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OmegaTri and the Equine - Reducing Inflammation, Restoring Balance

February 11, 2014
The topic of oil supplementation for the horse is a common discussion among horse owners. Often when you walk into someone’s feed room you may see bottles of corn oil, sunflower oil, or fish oil. What are these oils trying to accomplish? For some, it might be to improve coat quality or to help add weight, but the type of oil product that will be looked at today has another purpose – reducing inflammation and restoring balance to the equine diet. 

OmegaTri oil is different from the oil products that you may see stocked in a feed room. Produced from cold pressed unrefined flaxseed oil, sunflower oil, and olive oil, OmegaTri is a blend of pure vegetarian seed oil. This blend provides the correct balance of 3:6:9 Omega fatty acids to increase the overall Omega 3 content in the equine diet. 

The equine diet is often devoid of Omega 3 and overloaded with Omega 6. What happens when the equine diet has too much Omega 6 over Omega 3? Well, the diagram below gives a simple answer to this:


Too much Omega 6 actually can lead to inflammatory effects, while Omega 3 leads to anti-inflammatory effects. While you do not want too much Omega 6, it is necessary to have some in the diet for the balance. That is why OmegaTri is a simple solution to the balance of Omega 3 fatty acids; you can be sure that your horse is receiving the proper balance he needs. OmegaTri also provides 54% Linolenic Acid, which is the Omega 3 fatty acid that is converted into Decosahexaenoic Acid (DHA), a powerful anti-inflammatory.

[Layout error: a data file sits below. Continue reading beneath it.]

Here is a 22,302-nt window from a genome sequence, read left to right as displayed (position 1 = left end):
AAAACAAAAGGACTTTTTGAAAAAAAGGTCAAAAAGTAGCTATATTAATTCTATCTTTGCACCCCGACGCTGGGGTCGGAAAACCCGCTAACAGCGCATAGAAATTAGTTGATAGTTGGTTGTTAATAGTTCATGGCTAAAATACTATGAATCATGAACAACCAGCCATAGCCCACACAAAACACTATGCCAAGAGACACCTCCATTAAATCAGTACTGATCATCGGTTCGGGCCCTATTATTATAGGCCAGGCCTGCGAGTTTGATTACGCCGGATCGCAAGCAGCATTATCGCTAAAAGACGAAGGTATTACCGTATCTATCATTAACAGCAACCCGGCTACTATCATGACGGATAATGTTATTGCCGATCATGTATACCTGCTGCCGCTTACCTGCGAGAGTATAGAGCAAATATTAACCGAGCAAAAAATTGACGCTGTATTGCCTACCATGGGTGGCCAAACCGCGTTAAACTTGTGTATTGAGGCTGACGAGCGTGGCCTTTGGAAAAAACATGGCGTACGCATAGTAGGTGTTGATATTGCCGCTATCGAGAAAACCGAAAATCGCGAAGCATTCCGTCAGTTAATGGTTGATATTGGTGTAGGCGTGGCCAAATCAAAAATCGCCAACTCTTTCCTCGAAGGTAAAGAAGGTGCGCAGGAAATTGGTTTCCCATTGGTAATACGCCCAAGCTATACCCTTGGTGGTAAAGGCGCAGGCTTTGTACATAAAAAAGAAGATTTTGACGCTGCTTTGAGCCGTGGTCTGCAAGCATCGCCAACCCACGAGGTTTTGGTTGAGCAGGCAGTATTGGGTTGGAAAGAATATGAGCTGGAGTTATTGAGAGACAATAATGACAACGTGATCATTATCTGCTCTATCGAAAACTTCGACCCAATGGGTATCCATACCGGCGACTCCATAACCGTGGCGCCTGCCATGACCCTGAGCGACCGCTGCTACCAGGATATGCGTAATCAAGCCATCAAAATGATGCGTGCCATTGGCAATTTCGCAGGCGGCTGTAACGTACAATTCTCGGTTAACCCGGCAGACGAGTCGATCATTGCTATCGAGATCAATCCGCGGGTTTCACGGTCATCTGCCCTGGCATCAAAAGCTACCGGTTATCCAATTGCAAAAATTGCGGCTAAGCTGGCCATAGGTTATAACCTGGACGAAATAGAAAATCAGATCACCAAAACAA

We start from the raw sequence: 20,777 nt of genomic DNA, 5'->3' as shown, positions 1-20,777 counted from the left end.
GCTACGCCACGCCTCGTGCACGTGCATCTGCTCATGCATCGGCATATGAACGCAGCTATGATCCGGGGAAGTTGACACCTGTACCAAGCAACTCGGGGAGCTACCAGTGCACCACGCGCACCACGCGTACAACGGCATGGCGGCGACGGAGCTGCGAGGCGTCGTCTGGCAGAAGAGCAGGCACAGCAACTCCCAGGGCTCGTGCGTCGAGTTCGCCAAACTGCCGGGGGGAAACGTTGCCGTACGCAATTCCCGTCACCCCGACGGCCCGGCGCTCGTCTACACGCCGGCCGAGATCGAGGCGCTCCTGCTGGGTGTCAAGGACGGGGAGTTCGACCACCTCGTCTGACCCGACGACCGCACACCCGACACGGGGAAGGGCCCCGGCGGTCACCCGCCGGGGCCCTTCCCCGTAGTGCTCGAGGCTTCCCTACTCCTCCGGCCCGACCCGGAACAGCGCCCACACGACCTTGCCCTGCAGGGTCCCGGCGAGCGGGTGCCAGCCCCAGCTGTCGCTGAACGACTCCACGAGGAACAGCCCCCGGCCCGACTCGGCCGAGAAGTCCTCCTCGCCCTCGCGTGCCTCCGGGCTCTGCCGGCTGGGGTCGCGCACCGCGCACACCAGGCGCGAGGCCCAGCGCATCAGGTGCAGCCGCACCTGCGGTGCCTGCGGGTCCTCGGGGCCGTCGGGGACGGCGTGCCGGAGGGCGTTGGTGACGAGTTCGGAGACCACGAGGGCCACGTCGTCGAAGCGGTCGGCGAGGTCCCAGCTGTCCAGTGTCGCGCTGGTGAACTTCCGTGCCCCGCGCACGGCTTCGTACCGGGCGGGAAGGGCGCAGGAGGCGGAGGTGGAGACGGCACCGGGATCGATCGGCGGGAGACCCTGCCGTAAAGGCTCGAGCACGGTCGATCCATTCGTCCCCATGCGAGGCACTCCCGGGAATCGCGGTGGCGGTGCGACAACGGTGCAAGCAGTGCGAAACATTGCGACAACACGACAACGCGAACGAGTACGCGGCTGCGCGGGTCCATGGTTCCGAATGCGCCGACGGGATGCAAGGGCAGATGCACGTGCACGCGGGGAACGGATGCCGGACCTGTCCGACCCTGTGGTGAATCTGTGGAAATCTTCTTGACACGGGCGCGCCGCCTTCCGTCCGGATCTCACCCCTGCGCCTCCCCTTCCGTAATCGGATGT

When that proper balance is obtained and maintained through OmegaTri, it helps:
  • Reduce inflammation in the body
  • Increase immune response
  • Reduce oxidative damage
  • Improve hormonal balance
  • Improve inflammatory bowel conditions
  • Horses that bleed during intense exercise
  • Improve semen characteristics, such as the number of live sperm and viability
Balancing the Omega fatty acid content in the equine diet can be confusing, but it does not have to. Let OmegaTri do the work.
 

Muzzle, Stall or Dry Lot?

October 8, 2013

Determining the Best Way to Manage Metabolically Challenged Horses on Pasture.

Amy M Gill, PhD

We all have had at least one or two horses that cannot be left to free range on pasture due to risk of laminitis or colic, seem to gain weight while barely eating anything and are clearly metabolically challenged and may have Cushing’s disease, impaired glucose metabolism and/or insulin resistance.  Trying to manage these horses on turn out can be a nightmare, especially if you live in an area where...


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Managing Horses on Fall Pastures

September 3, 2013

As we head into fall, it’s time to plan for changes in the nutritional needs of your horses and those of the pastures they have been grazing.  After a long hot summer, many pastures become overgrazed, over run with weeds and possibly contain toxic plants.  If there has been insufficient rainfall in your area, the entire pasture may be in poor condition. At this point, not much nutrition is available from the pasture for the horses grazing it, so alterations to their daily rations must be co...


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